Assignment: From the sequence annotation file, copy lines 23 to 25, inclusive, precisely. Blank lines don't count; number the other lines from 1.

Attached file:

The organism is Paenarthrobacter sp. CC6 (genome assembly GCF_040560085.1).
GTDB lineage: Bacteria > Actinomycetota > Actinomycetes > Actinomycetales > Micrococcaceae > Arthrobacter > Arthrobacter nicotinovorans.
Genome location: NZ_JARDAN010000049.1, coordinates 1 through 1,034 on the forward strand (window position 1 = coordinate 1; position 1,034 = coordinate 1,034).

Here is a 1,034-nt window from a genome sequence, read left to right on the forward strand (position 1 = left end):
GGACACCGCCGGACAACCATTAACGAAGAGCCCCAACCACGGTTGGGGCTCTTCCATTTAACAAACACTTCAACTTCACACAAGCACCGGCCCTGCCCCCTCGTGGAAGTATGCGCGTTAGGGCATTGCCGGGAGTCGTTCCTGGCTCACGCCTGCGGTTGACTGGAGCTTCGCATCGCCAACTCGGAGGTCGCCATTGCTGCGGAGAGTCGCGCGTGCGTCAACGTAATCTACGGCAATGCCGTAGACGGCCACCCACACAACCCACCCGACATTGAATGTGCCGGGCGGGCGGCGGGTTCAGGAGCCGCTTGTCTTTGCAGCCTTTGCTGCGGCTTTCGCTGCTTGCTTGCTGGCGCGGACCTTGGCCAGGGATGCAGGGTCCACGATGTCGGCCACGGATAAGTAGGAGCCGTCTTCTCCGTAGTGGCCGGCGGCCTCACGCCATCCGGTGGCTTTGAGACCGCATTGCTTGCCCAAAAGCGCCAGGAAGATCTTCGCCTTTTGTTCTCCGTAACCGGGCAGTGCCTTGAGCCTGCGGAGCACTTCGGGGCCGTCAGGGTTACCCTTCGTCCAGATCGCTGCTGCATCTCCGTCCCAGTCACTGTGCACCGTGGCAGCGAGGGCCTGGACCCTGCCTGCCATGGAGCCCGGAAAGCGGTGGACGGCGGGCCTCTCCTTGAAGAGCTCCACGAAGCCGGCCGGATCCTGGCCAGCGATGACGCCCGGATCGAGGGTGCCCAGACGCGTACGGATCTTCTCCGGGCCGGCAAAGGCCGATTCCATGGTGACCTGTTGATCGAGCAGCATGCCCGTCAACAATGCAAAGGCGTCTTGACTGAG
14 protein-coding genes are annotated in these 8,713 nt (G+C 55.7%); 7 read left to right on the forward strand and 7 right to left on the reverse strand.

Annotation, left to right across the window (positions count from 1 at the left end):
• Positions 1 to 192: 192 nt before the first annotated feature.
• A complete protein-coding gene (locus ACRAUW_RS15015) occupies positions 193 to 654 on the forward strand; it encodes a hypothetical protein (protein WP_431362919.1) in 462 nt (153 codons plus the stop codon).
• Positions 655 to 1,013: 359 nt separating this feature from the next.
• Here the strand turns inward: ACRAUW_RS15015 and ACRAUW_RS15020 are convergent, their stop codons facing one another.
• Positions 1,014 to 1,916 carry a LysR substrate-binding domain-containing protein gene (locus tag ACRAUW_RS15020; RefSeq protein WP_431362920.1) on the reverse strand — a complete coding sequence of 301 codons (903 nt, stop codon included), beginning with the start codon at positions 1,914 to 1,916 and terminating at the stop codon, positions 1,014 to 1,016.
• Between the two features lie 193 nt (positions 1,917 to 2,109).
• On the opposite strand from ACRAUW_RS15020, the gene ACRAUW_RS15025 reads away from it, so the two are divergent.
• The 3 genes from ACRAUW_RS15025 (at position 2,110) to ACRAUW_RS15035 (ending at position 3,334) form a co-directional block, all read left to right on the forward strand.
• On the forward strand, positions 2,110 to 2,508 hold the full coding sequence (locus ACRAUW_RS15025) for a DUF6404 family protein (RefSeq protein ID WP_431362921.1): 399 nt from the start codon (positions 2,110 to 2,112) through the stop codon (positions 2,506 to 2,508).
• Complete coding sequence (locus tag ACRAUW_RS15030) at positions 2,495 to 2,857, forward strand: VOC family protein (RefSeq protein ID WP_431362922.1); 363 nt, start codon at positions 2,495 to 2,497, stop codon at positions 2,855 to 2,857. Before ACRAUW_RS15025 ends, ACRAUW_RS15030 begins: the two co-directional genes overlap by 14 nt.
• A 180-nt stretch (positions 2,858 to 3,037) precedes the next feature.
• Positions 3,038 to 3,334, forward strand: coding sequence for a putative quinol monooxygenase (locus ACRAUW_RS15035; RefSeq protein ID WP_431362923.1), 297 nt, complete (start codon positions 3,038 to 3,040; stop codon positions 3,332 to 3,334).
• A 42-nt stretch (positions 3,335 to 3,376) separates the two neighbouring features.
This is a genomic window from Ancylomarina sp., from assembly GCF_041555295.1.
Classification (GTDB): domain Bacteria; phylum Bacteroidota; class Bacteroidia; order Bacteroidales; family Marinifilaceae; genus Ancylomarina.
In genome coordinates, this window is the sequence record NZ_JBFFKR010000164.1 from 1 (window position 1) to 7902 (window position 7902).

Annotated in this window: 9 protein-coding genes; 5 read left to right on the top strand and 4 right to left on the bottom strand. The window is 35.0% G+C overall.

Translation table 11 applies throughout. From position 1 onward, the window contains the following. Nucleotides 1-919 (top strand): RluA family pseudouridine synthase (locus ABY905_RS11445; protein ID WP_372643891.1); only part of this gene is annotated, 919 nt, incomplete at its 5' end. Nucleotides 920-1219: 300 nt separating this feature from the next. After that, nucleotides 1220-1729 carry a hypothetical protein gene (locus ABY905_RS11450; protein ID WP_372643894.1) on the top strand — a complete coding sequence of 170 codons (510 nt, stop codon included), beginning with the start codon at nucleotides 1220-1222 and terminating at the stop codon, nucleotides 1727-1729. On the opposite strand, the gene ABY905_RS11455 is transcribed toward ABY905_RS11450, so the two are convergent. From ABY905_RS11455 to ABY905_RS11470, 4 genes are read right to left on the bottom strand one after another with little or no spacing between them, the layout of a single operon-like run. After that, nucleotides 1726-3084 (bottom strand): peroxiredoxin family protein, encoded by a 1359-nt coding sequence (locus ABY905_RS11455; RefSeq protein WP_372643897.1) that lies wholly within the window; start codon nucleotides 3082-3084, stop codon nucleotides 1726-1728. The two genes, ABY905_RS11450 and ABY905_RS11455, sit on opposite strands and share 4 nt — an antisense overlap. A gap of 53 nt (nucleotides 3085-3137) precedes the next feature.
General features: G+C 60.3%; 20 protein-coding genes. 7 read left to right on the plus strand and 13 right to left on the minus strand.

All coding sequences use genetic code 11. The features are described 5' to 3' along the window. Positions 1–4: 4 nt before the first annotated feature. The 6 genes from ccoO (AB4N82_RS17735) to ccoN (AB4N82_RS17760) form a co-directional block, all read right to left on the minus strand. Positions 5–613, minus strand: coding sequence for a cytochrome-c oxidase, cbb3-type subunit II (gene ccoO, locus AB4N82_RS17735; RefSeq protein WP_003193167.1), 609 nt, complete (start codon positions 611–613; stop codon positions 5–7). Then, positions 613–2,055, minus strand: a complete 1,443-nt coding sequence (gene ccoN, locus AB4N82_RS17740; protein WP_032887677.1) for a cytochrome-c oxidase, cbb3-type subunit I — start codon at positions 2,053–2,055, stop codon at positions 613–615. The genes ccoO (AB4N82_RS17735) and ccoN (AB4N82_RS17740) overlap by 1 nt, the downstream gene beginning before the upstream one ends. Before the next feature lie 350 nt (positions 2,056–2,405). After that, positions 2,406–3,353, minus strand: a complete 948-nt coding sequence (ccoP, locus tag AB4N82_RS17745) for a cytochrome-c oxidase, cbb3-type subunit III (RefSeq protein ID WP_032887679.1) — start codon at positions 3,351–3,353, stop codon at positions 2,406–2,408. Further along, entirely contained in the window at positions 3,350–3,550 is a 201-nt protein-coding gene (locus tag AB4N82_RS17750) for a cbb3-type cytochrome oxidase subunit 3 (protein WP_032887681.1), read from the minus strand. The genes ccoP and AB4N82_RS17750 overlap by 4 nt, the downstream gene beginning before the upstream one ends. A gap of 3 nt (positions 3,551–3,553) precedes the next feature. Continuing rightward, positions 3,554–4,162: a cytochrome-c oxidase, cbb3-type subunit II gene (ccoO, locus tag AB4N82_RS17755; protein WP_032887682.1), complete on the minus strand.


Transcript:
In genome coordinates, this window is the sequence record NZ_JBFFKR010000164.1 from 1 (window position 1) to 7902 (window position 7902).

Annotated in this window: 9 protein-coding genes; 5 read left to right on the top strand and 4 right to left on the bottom strand. The window is 35.0% G+C overall.

Translation table 11 applies throughout. From position 1 onward, the window contains the following. Nucleotides 1-919 (top strand): RluA family pseudouridine synthase (locus ABY905_RS11445; protein ID WP_372643891.1); only part of this gene is annotated, 919 nt, incomplete at its 5' end. Nucleotides 920-1219: 300 nt separating this feature from the next. After that, nucleotides 1220-1729 carry a hypothetical protein gene (locus ABY905_RS11450; protein ID WP_372643894.1) on the top strand — a complete coding sequence of 170 codons (510 nt, stop codon included), beginning with the start codon at nucleotides 1220-1222 and terminating at the stop codon, nucleotides 1727-1729. On the opposite strand, the gene ABY905_RS11455 is transcribed toward ABY905_RS11450, so the two are convergent. From ABY905_RS11455 to ABY905_RS11470, 4 genes are read right to left on the bottom strand one after another with little or no spacing between them, the layout of a single operon-like run. After that, nucleotides 1726-3084 (bottom strand): peroxiredoxin family protein, encoded by a 1359-nt coding sequence (locus ABY905_RS11455; RefSeq protein WP_372643897.1) that lies wholly within the window; start codon nucleotides 3082-3084, stop codon nucleotides 1726-1728. The two genes, ABY905_RS11450 and ABY905_RS11455, sit on opposite strands and share 4 nt — an antisense overlap. A gap of 53 nt (nucleotides 3085-3137) precedes the next feature.